After’rewriting the ancient world’s understanding,’ Stonehenge’s discovery stunned researchers.
According to an archaeologist working at the site, STONEHENGE provided researchers with an unprecedented find that “rewrites our understanding of the ancient world.”
The story of the stone circle will be told in a major exhibition at the British Museum.
More than 250 relics and artefacts from six European countries and the United Kingdom have been donated to help tell the story, which is set in the context of a period marked by massive social and technological change.
Between 3,000 and 1,500 BC, Stonehenge was built in stages, spanning the Neolithic to the Bronze Age.
While we know the dates, researchers have been stumped for years as to why Stonehenge was built in the first place.
Its massive size indicates that it was extremely important to the ancient people who constructed it, and its purpose has been a source of speculation for centuries.
It was known to be used for the two solstices, as a way to observe the sky and the seasons changing.
Huge excavations in recent years have uncovered the remains of a number of humans in and around the site, indicating that it was once used as a burial ground.
This is consistent with the findings of osteoarchaeologist Jackie McKinley, whose work was featured in a Discovery UK documentary about Stonehenge.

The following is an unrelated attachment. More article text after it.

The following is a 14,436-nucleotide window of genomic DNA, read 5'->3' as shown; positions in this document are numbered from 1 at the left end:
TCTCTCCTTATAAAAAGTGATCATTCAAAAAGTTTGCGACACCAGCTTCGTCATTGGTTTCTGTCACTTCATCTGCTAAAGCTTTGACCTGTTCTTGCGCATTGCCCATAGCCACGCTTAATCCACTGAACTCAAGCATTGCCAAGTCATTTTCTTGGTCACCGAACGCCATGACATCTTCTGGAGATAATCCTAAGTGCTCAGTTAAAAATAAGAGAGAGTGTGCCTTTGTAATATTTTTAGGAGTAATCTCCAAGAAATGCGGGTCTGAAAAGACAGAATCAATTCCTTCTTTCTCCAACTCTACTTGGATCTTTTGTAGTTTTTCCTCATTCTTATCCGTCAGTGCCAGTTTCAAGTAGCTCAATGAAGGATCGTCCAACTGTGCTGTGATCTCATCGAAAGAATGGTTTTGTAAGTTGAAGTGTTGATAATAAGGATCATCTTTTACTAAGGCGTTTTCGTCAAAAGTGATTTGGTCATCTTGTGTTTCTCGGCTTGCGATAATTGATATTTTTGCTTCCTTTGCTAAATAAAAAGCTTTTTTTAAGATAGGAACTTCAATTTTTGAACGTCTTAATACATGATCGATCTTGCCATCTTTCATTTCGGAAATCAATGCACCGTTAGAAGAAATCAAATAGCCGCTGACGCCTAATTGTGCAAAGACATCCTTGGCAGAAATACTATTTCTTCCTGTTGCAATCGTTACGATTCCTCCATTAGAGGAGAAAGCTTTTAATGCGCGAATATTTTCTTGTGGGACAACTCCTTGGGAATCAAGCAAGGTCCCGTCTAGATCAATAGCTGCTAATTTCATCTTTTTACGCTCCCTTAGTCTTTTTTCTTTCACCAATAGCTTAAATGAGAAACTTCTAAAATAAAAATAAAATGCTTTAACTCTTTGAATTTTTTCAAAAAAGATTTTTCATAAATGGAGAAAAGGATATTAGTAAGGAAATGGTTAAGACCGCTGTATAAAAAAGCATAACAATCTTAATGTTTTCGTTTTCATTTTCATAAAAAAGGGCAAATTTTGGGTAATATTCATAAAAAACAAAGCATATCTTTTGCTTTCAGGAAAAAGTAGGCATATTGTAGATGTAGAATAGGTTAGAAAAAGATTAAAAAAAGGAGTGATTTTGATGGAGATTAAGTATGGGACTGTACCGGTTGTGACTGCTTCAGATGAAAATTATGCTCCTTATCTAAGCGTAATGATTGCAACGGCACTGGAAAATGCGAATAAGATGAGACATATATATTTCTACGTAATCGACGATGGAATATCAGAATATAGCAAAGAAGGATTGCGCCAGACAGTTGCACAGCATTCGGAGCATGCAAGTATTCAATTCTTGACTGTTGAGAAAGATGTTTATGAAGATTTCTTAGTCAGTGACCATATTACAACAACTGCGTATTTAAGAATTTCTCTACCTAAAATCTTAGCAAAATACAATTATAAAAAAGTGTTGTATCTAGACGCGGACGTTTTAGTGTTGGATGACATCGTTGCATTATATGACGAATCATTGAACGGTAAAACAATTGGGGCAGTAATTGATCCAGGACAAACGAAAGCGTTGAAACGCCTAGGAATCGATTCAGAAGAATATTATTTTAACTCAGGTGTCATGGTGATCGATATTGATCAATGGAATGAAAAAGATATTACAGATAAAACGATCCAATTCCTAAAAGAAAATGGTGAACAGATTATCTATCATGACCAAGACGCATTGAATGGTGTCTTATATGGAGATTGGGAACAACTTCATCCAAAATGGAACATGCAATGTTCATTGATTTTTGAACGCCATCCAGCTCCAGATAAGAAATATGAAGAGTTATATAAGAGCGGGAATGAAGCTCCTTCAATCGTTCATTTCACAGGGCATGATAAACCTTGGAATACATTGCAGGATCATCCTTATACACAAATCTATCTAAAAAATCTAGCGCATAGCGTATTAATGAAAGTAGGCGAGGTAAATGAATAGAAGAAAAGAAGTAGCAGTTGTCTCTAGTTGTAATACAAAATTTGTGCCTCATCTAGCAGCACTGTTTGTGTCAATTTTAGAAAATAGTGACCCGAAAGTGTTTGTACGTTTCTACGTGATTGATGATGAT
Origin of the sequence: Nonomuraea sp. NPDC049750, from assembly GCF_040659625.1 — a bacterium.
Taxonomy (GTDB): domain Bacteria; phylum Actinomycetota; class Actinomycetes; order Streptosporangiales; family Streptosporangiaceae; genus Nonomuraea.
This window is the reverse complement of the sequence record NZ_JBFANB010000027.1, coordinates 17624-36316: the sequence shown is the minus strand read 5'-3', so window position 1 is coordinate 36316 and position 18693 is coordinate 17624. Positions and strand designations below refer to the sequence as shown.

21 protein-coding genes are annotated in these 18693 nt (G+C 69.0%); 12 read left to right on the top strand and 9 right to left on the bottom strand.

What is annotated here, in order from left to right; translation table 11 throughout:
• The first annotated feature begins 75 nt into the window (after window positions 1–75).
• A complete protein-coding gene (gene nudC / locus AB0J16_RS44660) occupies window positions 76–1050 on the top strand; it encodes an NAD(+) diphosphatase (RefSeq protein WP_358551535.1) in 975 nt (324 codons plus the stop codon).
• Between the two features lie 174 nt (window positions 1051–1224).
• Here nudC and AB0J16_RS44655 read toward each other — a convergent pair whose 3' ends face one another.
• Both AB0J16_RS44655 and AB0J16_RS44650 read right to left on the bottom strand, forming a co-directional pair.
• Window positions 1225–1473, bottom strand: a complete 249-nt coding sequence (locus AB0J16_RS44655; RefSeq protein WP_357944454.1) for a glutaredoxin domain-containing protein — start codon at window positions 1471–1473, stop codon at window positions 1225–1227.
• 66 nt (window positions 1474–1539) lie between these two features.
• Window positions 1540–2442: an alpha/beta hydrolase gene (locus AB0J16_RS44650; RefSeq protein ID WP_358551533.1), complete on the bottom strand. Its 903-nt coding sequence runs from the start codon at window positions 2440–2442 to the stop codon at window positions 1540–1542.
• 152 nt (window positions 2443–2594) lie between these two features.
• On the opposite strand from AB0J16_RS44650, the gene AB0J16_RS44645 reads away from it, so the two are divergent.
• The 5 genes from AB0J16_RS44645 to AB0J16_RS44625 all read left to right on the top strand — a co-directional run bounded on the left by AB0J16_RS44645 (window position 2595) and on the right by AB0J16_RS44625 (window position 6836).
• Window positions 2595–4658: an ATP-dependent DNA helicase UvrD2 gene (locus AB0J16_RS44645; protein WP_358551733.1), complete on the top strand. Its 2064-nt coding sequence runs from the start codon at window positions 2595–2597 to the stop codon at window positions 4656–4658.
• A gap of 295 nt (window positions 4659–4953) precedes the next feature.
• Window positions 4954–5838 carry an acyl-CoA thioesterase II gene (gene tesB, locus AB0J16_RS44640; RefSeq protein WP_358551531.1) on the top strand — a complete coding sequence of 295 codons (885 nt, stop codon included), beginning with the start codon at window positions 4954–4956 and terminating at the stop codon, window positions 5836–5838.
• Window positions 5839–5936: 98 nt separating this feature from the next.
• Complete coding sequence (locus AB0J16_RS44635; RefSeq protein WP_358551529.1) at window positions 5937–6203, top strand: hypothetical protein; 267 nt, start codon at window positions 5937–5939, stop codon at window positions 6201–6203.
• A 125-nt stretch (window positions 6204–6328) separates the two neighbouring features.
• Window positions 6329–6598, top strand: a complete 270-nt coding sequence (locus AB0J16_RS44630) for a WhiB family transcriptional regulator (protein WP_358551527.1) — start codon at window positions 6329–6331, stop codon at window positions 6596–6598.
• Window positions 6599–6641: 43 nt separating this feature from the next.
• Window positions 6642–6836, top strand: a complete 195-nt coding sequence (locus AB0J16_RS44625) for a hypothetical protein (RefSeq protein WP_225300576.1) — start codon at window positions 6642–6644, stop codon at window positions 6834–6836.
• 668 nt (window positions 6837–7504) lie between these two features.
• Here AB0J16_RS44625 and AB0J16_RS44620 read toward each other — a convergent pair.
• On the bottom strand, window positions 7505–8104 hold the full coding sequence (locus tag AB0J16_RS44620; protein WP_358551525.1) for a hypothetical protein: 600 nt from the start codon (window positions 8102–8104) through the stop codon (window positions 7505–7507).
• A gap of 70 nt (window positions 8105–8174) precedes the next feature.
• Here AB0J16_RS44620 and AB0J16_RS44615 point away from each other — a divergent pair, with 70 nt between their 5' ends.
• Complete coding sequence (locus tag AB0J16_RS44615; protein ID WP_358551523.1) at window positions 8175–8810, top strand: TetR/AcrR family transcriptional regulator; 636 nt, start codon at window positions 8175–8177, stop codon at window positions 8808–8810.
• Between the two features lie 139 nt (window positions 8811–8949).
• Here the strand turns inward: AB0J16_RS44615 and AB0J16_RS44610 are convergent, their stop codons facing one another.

Many of the remains found at the site have been studied by her.
There are approximately 300 to 400 burials in the general Stonehenge area, the majority of which are scattered within small mounds.
Two remains in particular stood out to her among those she had worked with: a young and an elderly man, both of whom were interred with “rare” metalwork.
The men had traveled a long way to get to Stonehenge, according to analysis.
While the younger man was most likely born in the area, he later lived in Central Europe, in what is now Germany.
The older man, who was brutally decapitated, was from Germany, prompting Ms McKinley to speculate that the two were possibly coworkers; metalworkers or jewellers, given that ancient people were frequently buried with items related to their trade.
Both men had moved to Stonehenge to create and sell their wares, she claimed, so Stonehenge was for her.
“Brinkwire News Summary.”